Why do we need law? (Adams, 2018) 4
Business organisation 5
Sole trader (Marson, 2011) 5
Partnership (Jones, 2015) 6
General (ordinary) partnership 6
Limited partnership 7
Limited liability partnership 7
Companies (Adams, 2018) 8
Public company 8
Private company 8
Conclusion and recommendation 9
Reference list 11
Extras din document
This report aims to present which are the business organisations in the UK and what are their sources of law, business transactions, what is the nature and management of a company, what are the differences between organisations, for helping Sam, the owner of IOM Solutions, to choose a more suitable type of organisation considering the growth of his business.
Business organisations are a creation of trade. The particularities of the company, that make it superior to the sole trader, are highlighted by its qualities of distinct and autonomous body compared to the component members. Although it is born from the collective will of its component members, it is endowed with its own will, it is able to have rights and obligations, owns its own patrimony and can, at some point, concentrate large amounts of money in order to achieve a specific goal, its existence not being related to that of its founding members or components, exceeding their life limit.
The own will, with which the commercial company is endowed, is a direct consequence of the recognition of its quality of legal personality.
Why do we need law? (Adams, 2018)
Any society, or group within it, need rules for maintaining the safety and convenience of members and to regulate the relationship between them. Law in a state aims to fulfil some purposes and is needed for the following reasons:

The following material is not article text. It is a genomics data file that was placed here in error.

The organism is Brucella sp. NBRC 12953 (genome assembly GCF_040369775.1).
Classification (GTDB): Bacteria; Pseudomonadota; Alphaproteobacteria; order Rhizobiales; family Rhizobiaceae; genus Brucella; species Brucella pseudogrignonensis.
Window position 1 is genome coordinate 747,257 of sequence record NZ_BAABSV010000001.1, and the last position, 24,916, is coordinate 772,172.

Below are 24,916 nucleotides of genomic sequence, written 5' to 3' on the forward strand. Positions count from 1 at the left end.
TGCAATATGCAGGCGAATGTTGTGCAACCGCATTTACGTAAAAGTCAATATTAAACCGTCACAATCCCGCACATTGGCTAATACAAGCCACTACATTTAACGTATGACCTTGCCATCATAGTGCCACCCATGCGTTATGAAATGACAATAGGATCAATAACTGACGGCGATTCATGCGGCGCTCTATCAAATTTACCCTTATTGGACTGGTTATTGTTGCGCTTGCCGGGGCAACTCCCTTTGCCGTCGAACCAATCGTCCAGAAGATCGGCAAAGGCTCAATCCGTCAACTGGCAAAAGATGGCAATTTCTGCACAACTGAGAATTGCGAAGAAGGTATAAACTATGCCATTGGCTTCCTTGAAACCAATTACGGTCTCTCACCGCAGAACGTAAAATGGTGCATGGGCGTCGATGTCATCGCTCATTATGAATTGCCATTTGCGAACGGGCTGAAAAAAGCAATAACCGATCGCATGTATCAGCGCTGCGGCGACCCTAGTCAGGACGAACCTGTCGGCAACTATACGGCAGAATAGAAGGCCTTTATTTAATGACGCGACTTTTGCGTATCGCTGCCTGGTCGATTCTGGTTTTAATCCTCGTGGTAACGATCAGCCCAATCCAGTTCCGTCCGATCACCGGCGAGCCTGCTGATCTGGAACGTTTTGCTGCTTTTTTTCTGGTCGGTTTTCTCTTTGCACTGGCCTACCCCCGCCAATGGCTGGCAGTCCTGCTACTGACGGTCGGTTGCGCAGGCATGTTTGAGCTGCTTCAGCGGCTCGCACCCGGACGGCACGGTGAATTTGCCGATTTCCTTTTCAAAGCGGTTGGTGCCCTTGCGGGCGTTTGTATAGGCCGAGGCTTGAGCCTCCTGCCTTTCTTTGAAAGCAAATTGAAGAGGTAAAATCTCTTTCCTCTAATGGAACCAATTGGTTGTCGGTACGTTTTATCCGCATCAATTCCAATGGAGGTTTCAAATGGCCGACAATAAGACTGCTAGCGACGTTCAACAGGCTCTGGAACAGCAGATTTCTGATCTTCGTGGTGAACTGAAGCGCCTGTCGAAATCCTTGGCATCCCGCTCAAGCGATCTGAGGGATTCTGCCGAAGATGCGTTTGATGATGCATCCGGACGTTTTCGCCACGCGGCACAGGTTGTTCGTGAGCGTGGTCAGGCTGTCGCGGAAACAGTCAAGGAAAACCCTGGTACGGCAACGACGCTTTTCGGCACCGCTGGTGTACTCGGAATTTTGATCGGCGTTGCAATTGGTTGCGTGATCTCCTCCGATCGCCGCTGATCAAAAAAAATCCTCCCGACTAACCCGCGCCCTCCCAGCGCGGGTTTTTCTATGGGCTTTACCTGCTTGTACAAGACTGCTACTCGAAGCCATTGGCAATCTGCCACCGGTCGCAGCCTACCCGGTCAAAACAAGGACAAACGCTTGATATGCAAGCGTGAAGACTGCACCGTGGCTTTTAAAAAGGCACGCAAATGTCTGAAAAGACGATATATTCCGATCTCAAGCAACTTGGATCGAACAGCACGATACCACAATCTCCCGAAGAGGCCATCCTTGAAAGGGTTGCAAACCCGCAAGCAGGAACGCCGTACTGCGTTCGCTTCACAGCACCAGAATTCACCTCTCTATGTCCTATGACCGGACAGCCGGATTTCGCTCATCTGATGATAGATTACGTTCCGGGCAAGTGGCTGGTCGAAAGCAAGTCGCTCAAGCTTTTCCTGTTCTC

- It gives us a structure of the Government and legislative procedures, known as constitutional law;
- It provides public services, raising taxes to pay for them - administrative and revenue law;
- It promotes the economy of a state - this involves administrative, civil and criminal law;
- It assures public security and order, known as criminal law;
- It gives to all individuals rights and duties in relation to others - civil law, which may arise from agreement between parties (the law of contract), or being imposed directly (the law of tort);
- It legally validates relationships and transactions between individuals - by the law of contract, the law of property and successions, company and partnership law, and family law.
Adams (2018, p.20)
In the United Kingdom, the law has three important sources: the European Union and the British Parliament, which are the primary sources, and the courts, which also have a minor, but important law-making role and a crucial role in interpretation of legislation.
Regarding businesses, from setting up and running to selling or closing down, the law comes in many forms:
- The Companies Act 2006 considers setting up and closing a business;
- The Partnership Act 1890 regards formation and dissolution of partnerships;
- Relationships between employers and employees is governed by the Employments Rights 1996 and the Equality Act 2010;
- Transactions of goods and services are considered by the law of contract.
Adams, A. (2018). Law for Business Students. 10th ed. Harlow: Pearson Education Limited.
Adams, A., Caplan, S. and Lockwood, G. (2020). Law for Business Students. 11th ed. Harlow: Pearson Education Limited.
Jones, L. (2015) Introduction to Business Law. 3rd ed. Oxford: Oxford University Press.
Marson, J. (2011). Business Law. 2nd ed. Oxford: Oxford University Press.
Riches, S. and Allen, V. (2013). Keenan and Riches’ Business Law. 11th ed. Harlow: Pearson Education Limited.
Syverson, C. (2011). Journal of Economic Literature. What Determines Productivity? [Online] 49(2), pp.326-365. Available from: https://www-jstor-org.ezproxy.bolton.ac.uk/stable/23071619?pq-origsite=summon&seq=17#metadata_info_tab_contents. [Accessed 2 January 2021].
Woodward, S.N. (2020). Business organization. [Online] Available from: https://www.britannica.com/topic/business-organization. [Accessed 26 December 2020].
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